And probably some more adventures in this tack
So the current plan is a five year plan. Start small, have plans to go further when needed. When he's 19 or 20, he'll probably be ready to step down from competition. And the vet asked what happens when Theo can't compete anymore. I shrugged and said 'someone in this barn is going to be incredibly lucky and get to ride a very nice schoolmaster until he's ready to be a pasture potato'. Because we all know Theo is a rampaging nightmare when he doesn't have a job. He will be such a high scoring Training level school master for someone that I carefully pick out.
Only Pez dispensers need apply
And then I blinked. Huh. Somehow he has become my heart horse that I could never sell. I went into this with the belief that he might be sold. He was Mr. Right Now more than Mr. Right. I haaaaate riding pokey draft crosses! I could decide I want a more competitive dressage horse, Theo could decide that he hates the show horse life, whatever. He's also got some serious short comings. That spin of his is legendary for a reason and his rear is not my favorite. Or the buck. He loses his damn mind twice a year. He's terrible in the open and even schooling cross country at home is inviting disaster. He's much better as a trail horse now than he was before, but he's not exactly a super star. Casual walking is usually okay, group trotting or cantering? Instant land porpoise. He's not invited for hunter paces or long weekend trail getaways which I really miss. He's so bad in a stall. So bad.
On the other hand, he whickers when I yell for him in his field. He doesn't always come up when he's called, but he does always call back when I call for him. If he could climb in my pocket, he would. He absolutely loves to be groomed and immediately falls asleep.
The only drugs he's on are liniment and curry comb
He loves people, he doesn't understand the concept of strangers. He will drag me over to visit. He loves to set his chin on my shoulder with his nose touching my cheek and just breathe. I can mount him safely even with chainsaws cutting trees or loose horses. I can do Second level dressage, then head outside and jump around a 2'6" course without him batting an eyelash. In a ring or the dressage arena, he is steady steady steady. I can toss a rank beginner on him and know they'll be safe. He will teach anyone how to jump with a forgiving nature that no one knew he had. He's freaking gorgeous. The highlight of any day is getting that horse out of his field. I'm always proud to walk next to him.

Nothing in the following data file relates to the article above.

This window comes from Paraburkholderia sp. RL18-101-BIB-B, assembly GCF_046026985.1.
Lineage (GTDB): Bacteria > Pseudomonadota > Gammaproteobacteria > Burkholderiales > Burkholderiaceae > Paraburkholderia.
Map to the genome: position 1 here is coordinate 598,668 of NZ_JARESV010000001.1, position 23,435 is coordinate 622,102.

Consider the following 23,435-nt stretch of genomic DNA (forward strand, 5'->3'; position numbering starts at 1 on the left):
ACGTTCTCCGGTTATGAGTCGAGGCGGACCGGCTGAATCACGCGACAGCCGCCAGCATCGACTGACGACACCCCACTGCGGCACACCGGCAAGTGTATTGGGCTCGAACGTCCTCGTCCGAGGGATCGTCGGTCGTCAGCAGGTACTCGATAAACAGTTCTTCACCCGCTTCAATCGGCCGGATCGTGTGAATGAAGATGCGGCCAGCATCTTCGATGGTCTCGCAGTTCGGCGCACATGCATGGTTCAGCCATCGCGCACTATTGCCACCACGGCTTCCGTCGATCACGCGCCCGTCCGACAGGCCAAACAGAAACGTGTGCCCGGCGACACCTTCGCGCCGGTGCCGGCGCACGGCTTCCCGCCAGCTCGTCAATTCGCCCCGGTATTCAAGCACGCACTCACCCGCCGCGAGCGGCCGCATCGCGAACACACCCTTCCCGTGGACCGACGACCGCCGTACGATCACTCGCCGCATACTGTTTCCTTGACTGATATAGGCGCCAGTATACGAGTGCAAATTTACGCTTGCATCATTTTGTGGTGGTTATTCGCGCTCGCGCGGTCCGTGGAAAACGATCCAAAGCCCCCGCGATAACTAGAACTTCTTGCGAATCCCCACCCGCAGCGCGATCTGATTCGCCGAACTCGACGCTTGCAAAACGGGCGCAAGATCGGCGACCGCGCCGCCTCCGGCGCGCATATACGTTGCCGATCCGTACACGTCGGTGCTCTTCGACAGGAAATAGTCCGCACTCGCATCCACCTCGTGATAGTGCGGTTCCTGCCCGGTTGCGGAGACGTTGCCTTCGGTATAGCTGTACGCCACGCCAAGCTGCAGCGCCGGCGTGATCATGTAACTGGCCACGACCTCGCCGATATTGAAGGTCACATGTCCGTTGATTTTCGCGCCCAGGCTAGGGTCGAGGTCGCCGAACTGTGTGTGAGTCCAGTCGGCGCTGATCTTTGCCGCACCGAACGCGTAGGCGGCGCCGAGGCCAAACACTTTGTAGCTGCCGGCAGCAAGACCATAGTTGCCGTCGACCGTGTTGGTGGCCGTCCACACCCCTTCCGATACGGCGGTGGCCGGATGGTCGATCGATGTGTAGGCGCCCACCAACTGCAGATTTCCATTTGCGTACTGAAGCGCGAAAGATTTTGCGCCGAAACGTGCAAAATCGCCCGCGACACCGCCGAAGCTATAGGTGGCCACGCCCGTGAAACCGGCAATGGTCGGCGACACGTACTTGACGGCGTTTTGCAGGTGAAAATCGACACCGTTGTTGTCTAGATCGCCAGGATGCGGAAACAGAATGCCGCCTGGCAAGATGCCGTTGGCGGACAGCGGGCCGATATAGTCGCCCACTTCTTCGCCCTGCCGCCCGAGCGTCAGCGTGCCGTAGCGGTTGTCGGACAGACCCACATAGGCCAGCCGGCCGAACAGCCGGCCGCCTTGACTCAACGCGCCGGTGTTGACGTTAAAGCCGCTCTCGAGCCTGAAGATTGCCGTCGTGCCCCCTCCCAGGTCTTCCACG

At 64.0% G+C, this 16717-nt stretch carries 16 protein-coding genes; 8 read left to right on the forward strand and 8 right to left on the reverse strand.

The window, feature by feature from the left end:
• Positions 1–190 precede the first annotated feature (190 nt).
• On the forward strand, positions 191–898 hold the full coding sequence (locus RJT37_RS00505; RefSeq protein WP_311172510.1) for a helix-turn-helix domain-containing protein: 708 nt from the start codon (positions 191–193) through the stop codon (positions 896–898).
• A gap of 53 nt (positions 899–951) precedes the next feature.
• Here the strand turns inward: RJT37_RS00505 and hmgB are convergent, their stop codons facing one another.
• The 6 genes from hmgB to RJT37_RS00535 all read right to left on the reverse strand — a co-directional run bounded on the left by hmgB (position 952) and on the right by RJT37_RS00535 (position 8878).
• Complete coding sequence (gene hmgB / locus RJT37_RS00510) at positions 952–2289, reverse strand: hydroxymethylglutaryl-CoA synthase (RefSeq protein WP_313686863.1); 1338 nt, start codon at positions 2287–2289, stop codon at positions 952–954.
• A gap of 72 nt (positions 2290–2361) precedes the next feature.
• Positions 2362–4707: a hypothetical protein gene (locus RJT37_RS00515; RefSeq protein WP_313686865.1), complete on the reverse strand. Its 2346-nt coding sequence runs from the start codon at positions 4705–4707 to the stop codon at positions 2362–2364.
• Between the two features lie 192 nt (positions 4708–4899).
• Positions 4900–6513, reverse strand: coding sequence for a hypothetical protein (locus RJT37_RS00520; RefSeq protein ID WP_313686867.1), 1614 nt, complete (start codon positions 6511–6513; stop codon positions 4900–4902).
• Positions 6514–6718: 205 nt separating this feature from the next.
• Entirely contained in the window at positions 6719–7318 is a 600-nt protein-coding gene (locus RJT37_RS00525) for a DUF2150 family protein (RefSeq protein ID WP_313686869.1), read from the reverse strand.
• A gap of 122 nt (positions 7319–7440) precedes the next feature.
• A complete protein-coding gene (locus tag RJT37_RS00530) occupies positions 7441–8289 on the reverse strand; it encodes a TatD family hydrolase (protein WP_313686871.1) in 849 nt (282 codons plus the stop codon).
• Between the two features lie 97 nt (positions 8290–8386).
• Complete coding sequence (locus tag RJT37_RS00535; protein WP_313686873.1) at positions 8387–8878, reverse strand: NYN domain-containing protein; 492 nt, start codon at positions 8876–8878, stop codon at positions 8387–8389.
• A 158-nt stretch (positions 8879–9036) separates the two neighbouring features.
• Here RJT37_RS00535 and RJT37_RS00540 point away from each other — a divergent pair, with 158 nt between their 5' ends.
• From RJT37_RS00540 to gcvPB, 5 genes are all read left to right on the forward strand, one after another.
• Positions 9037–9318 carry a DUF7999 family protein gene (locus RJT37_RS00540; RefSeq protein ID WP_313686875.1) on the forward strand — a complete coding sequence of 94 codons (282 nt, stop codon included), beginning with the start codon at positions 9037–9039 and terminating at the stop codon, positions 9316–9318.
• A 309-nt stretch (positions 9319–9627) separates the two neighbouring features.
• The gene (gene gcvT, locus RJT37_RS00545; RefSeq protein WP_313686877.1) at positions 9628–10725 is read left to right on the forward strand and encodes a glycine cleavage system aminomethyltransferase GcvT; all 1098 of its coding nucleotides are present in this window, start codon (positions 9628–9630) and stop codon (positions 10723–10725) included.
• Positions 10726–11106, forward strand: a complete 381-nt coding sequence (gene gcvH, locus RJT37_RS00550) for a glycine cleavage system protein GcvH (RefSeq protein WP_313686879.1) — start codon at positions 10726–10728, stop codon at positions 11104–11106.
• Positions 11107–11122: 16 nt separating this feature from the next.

Somewhere along the way I quit calling him papi or jackass. When I call for him, I call him Gorgeous. Hey Gorgeous, get your chubby ass up here!
This is what happens when your horse misses work due to lost shoe/hock injections/pink eye epidemic, you get out the girth extender
He lets other horses pass him in the aisle now. When a beginner careens into me while I'm riding, it's a sigh, not an emergency. We go for long walks in the woods together and it's no big deal.
Bugs are gone, time for all of the trail strolls
Allen, my first horse, needed a safe place to land. He needed somewhere to retire and traded me some wonderful years of learning in exchange for his field full of TB mares. Fiona needed a teacher to give her the skills that would land her a job. She got that, then moved on. Theo needed a partner. Someone that considers getting him out of the field the highlight of their day.
So dear ol' Theo is stuck with me.